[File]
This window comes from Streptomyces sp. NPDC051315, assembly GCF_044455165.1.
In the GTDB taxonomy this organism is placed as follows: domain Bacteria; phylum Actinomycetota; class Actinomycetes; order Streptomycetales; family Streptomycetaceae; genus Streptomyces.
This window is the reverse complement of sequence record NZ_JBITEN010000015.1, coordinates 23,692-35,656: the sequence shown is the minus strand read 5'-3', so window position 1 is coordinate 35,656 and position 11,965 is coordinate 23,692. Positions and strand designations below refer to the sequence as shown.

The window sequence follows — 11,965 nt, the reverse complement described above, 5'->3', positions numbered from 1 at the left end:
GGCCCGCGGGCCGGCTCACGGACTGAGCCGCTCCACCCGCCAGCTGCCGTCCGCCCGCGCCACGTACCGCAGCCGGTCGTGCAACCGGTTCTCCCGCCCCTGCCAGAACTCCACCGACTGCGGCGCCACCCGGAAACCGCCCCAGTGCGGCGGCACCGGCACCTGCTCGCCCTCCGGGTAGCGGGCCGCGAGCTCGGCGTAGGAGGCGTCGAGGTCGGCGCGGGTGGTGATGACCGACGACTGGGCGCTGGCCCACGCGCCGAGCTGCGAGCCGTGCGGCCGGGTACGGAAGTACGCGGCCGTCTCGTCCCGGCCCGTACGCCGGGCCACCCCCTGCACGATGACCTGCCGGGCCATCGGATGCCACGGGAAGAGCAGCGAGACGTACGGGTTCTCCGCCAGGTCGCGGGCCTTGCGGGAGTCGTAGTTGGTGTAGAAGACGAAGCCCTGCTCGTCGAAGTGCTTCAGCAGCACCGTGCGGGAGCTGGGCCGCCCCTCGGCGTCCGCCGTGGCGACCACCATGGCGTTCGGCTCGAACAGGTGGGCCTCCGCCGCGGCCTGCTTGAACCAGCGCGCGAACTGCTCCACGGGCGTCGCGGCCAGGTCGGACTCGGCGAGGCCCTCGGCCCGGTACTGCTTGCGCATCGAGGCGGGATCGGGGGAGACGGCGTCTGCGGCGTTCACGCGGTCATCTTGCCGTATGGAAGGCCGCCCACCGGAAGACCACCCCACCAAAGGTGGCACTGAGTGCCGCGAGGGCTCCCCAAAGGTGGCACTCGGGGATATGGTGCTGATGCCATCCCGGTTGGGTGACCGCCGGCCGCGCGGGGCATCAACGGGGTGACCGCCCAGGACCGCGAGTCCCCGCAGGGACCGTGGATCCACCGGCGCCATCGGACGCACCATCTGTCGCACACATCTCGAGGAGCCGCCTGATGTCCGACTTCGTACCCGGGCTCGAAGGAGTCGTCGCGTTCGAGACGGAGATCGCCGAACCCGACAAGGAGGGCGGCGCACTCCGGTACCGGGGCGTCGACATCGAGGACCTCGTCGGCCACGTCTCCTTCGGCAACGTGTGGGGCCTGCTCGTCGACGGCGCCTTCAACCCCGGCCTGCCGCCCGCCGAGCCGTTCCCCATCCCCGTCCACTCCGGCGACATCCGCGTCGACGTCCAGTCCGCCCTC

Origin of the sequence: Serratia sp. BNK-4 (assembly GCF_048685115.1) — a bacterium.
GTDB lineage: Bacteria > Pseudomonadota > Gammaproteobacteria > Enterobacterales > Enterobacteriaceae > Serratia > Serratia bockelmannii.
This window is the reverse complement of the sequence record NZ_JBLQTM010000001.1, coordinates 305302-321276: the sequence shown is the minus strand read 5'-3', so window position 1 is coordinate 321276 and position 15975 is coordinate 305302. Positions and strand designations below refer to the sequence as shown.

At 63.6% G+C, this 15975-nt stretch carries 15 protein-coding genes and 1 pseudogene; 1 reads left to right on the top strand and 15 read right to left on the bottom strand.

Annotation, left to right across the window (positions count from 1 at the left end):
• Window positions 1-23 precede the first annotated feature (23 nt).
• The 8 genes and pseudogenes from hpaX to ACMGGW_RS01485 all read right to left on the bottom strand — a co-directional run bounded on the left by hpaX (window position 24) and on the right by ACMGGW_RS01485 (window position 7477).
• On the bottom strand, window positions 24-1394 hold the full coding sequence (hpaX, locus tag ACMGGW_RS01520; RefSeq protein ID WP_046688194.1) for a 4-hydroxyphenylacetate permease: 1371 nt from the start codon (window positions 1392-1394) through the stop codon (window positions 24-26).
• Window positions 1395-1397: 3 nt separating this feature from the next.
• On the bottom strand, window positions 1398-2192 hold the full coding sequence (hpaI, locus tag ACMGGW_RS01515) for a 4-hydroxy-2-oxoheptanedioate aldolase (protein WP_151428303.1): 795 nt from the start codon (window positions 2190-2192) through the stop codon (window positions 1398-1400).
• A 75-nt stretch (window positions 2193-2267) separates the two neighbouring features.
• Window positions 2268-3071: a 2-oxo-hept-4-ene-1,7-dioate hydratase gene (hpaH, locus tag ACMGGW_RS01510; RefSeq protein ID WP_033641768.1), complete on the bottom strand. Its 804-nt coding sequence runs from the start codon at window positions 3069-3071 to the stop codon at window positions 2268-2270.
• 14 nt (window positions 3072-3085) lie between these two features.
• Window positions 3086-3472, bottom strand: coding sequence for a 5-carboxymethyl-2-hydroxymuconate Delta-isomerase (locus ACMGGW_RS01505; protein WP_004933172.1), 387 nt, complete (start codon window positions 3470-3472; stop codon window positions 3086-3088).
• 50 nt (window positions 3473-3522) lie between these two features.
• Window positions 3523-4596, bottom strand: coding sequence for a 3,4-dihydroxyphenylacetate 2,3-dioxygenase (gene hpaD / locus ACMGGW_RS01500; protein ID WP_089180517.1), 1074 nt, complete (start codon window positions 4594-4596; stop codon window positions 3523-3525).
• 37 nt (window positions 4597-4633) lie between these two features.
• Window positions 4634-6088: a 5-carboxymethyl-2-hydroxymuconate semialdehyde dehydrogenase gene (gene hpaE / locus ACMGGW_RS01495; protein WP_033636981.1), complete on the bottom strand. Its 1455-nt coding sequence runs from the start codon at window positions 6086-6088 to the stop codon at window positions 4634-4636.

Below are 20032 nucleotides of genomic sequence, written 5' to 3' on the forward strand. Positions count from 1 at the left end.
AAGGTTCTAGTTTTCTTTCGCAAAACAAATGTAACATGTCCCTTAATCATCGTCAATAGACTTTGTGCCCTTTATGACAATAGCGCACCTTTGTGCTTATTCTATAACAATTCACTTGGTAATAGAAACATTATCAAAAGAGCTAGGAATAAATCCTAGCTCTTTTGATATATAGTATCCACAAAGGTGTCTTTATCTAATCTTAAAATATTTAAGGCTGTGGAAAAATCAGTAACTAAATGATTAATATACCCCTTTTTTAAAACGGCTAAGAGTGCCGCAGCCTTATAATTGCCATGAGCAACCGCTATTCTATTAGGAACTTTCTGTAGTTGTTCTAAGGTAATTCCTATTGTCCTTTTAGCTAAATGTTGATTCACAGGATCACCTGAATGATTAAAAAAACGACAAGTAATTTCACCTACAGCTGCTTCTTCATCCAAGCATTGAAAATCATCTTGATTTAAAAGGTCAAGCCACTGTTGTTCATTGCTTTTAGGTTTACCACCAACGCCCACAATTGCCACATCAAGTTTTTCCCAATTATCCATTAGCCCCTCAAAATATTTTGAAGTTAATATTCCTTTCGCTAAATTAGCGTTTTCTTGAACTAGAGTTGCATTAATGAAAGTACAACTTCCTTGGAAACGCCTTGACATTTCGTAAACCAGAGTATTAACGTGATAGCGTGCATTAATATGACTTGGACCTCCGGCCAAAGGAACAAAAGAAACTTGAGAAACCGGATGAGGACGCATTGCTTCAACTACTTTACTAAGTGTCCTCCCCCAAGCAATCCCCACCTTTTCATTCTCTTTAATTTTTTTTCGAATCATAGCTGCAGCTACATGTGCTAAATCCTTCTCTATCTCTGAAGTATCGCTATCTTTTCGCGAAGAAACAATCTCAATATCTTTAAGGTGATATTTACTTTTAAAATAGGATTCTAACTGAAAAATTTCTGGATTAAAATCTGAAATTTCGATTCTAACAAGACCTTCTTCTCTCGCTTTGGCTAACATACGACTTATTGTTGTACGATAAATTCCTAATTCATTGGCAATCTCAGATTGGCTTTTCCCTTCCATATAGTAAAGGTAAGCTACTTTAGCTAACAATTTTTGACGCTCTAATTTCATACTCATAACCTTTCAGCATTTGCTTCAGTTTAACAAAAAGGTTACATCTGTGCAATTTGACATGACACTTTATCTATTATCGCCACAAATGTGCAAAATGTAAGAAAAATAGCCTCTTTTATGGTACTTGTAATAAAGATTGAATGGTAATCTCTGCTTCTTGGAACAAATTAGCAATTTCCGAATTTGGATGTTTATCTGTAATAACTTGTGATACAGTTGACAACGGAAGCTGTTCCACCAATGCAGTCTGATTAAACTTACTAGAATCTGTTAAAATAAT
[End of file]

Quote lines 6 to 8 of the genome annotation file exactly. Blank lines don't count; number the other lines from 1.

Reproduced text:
Origin of the sequence: Serratia sp. BNK-4 (assembly GCF_048685115.1) — a bacterium.
GTDB lineage: Bacteria > Pseudomonadota > Gammaproteobacteria > Enterobacterales > Enterobacteriaceae > Serratia > Serratia bockelmannii.
This window is the reverse complement of the sequence record NZ_JBLQTM010000001.1, coordinates 305302-321276: the sequence shown is the minus strand read 5'-3', so window position 1 is coordinate 321276 and position 15975 is coordinate 305302. Positions and strand designations below refer to the sequence as shown.